Abstract: This paper studies the impact of knowledge spillovers on innovation in newly founded firms. Analyzing patent statistics for 12 cohorts of about 7,600 Swedish startups, we apply a recursive bivariate probit model to identify a causal impact from board members of existing innovators on potential new innovators. The results show that new entrants with members of the board linked to innovative firms are more likely to apply for patents than other young entrepreneurial firms. The spillover effect is even stronger when we substitute trademarks for patents as an innovation indicator.
    Keywords: start-ups; board of directors; knowledge diffusion; innovation; endogeneity
    JEL: C36 D24 L21 M13 O33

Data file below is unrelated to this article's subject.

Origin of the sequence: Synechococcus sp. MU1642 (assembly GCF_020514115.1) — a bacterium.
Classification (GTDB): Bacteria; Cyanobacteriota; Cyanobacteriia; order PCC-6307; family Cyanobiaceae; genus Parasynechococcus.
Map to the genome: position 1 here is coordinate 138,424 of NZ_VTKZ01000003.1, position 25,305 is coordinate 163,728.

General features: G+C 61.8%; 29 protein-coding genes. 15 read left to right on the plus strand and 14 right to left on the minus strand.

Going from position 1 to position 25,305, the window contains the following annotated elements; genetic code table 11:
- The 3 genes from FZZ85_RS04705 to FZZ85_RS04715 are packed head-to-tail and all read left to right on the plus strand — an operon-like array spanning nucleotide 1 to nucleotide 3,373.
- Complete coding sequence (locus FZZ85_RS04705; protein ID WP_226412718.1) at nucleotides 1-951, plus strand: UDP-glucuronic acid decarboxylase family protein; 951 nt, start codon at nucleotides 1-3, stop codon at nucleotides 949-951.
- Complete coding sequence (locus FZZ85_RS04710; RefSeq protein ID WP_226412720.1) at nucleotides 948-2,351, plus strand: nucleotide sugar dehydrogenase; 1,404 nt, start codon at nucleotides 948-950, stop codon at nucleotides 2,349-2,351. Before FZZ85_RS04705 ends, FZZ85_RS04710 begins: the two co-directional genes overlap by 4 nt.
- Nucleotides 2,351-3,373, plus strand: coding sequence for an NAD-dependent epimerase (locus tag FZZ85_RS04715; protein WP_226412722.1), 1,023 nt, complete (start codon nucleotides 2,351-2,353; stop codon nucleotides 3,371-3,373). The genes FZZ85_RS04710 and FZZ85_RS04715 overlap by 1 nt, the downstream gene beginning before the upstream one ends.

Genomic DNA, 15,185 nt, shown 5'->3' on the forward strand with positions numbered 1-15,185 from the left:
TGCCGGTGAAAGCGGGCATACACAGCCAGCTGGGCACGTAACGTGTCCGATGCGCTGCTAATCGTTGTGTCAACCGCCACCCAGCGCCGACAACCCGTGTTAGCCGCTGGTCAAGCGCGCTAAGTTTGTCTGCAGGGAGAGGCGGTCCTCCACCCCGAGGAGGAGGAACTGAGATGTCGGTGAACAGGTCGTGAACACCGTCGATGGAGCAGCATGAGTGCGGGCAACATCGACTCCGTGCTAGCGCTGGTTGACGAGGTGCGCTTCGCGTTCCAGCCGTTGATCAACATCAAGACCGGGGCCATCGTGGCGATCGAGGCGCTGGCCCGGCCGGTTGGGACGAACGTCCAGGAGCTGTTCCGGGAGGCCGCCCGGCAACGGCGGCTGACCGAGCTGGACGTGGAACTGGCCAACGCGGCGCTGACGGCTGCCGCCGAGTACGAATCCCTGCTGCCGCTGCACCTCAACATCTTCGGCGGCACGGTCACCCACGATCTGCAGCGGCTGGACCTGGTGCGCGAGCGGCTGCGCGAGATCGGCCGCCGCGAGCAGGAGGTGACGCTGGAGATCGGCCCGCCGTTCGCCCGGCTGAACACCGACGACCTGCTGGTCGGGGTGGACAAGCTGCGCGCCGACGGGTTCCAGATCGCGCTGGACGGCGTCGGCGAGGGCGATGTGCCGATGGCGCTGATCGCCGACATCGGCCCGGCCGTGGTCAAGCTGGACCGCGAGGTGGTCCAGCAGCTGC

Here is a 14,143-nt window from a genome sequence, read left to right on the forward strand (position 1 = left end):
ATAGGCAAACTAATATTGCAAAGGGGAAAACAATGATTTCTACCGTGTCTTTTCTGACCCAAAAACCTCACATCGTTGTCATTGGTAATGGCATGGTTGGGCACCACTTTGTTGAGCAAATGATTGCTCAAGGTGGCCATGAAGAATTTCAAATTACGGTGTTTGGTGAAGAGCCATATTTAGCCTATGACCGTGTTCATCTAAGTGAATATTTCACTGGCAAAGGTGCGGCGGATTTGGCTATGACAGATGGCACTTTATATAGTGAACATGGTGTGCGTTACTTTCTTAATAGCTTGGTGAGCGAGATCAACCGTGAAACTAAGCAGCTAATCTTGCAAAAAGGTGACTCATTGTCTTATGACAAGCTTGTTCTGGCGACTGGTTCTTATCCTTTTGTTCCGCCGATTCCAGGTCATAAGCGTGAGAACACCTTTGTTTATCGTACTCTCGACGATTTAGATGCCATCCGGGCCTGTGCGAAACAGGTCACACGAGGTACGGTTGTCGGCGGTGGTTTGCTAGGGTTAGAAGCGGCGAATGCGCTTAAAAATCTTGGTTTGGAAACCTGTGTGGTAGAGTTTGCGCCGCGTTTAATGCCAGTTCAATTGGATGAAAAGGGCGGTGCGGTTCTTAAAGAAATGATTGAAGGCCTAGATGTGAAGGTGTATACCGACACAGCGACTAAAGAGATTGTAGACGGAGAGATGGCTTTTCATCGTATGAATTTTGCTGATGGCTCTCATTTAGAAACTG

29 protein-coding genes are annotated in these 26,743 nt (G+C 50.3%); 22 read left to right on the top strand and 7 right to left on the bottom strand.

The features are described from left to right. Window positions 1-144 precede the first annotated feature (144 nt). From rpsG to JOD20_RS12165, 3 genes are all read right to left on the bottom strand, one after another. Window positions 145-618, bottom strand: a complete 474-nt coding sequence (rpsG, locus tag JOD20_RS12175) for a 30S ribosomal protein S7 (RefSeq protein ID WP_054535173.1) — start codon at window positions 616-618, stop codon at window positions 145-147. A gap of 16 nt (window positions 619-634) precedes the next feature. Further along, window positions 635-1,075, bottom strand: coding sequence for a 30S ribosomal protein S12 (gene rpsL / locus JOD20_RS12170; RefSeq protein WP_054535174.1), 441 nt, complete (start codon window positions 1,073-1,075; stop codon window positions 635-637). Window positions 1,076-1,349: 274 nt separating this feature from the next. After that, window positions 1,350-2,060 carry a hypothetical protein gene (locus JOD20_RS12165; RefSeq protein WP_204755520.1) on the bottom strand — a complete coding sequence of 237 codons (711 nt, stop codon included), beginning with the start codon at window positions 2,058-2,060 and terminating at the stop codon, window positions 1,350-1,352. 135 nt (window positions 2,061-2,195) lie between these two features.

Date: 2019–11–29
  2. By: Guzman, Jorge; Kacperczyk, Aleksandra
    Abstract: Using data on the entire population of businesses registered in the states of California and Massachusetts between 1995 and 2011, we decompose the well-established gender gap in entrepreneurship. We show that female-led ventures are 63 percentage points less likely than male-led ventures to obtain external funding (i.e., venture capital). The most significant portion of the gap (65 percent) stems from gender differences in initial startup orientation, with women being less likely to found ventures that signal growth potential to external investors. However, the residual gap is as much as 35 percent and much of this disparity likely reflects investors’ gendered preferences. Consistent with theories of statistical discrimination, the residual gap diminishes significantly when stronger signals of growth are available to investors for comparable female- and male-led ventures or when focal investors appear to be more sophisticated. Finally, conditional on the reception of external funds (i.e., venture capital), women and men are equally likely to achieve exit outcomes, through IPOs or acquisitions.
    Date: 2018–11–11
  3. By: NAKAMURA Hiroki; HONJO Yuji; IKEUCHI Kenta